Roche under pressure as second rituximab biosimilar filed in US
The pressure is mounting on Roche after Swiss rival Sandoz filed a US biosimilar of cancer and inflammatory diseases drug rituximab, closely behind a rival from Teva and Celltrion.
Rituxan (rituximab) is Roche’s biggest selling drug with sales of around $7.3 billion last year, and more than $3.9 billion of this revenue was based in the US.
But it went off patent in the US last year, and Teva and Celltrion filed their biosimilar competitor in July, meaning the cheaper near-copies could be on the market in the US towards the end of next year if the FDA gives them the green light.
The likelihood of another cheap competitor to rituximab places further pressure on Roche, which also faces biosimilar competition to its two other blockbuster drugs, Herceptin (trastuzumab) and Avastin (bevacizumab).
In an effort to counter the threat, Roche is launching a subcutaneous version of rituximab in the drug’s oncology indications.
But Roche is also struggling to find drugs that will replace sales lost to biosimilars – shares slumped this week after its cancer drug Zelboraf failed in a skin cancer trial.
There are also question marks over Roche’s eye drug lampalizumab, which failed in a phase 3 study this week, putting billions of dollars in potential sales at risk.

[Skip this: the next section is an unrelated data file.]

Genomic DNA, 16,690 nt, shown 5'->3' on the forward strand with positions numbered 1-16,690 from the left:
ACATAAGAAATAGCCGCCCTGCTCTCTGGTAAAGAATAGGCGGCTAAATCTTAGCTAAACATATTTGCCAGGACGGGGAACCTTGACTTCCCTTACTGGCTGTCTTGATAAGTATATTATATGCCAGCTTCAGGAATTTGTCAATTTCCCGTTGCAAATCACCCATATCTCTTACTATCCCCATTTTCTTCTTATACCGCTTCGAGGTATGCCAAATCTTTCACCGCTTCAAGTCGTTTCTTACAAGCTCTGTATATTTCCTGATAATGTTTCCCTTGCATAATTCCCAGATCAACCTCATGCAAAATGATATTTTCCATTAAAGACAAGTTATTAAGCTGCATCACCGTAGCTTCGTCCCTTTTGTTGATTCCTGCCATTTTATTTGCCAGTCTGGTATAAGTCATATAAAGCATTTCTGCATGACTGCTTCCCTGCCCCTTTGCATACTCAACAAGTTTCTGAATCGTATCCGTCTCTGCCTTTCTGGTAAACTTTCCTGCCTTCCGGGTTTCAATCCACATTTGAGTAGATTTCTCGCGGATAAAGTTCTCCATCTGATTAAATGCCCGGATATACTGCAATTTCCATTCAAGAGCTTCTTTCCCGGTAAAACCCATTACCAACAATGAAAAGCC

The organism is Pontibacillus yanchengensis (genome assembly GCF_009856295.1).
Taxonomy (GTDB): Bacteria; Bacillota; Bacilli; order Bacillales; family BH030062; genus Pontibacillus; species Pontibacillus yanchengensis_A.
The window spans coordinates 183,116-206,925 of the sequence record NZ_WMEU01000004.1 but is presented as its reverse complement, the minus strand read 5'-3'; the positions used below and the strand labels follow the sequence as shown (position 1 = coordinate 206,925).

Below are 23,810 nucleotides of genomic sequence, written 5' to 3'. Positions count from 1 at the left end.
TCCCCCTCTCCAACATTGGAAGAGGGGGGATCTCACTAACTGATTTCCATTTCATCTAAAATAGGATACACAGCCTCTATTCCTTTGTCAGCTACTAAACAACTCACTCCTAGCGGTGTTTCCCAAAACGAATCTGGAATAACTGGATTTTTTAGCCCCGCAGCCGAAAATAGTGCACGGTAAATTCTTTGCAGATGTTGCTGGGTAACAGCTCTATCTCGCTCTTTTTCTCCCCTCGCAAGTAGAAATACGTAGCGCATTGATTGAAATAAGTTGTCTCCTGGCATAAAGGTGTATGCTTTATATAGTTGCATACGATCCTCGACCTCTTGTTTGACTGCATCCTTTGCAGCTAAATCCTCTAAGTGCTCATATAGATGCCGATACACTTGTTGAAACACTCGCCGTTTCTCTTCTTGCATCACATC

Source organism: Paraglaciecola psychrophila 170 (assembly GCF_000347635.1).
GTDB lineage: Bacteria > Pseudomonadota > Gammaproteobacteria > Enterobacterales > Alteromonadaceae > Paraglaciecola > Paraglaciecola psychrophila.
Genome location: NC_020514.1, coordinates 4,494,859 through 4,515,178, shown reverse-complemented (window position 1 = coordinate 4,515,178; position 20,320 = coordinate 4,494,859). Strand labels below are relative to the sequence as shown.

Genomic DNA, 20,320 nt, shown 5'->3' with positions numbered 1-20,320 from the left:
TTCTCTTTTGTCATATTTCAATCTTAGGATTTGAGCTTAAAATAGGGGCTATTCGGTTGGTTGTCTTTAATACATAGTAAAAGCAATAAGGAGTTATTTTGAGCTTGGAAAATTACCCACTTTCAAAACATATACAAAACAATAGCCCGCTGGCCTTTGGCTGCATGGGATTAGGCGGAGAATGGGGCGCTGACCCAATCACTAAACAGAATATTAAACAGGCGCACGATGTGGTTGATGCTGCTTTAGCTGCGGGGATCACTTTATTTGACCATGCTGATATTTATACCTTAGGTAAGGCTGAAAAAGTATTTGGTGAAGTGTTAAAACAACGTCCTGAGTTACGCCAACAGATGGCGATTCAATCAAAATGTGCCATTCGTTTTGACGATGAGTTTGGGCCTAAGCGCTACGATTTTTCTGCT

This is adds to worries over cancer drug Tecentriq, which failed in a phase 3 trial designed to confirm a bladder cancer licence in May.
Rituxan is used to treat blood cancers including non-Hodgkins lymphoma (follicular lymphoma and diffuse large B-cell lymphoma) and chronic lymphocytic leukaemia, as well as immunological diseases such as rheumatoid arthritis.
Sandoz, which is the generics and biosimilars arm of Roche’s Swiss rival Novartis, said it had filed its biosimilar using the FDA’s biosimilars pathway.
The filing is based on analytical, preclinical and clinical information. Clinical studies included a pharmacokinetic/pharmacodynamic trial in rheumatoid arthritis, ASSIST-RA, and a confirmatory safety and efficacy study in follicular lymphoma.
Sandoz has five biosimilars already on the market and plans to launch five more oncology and immunology biosimilars between 2017 and 2020.
Rituximab biosimilars from Sandoz and South Korea’s Celltrion have already been approved in Europe.
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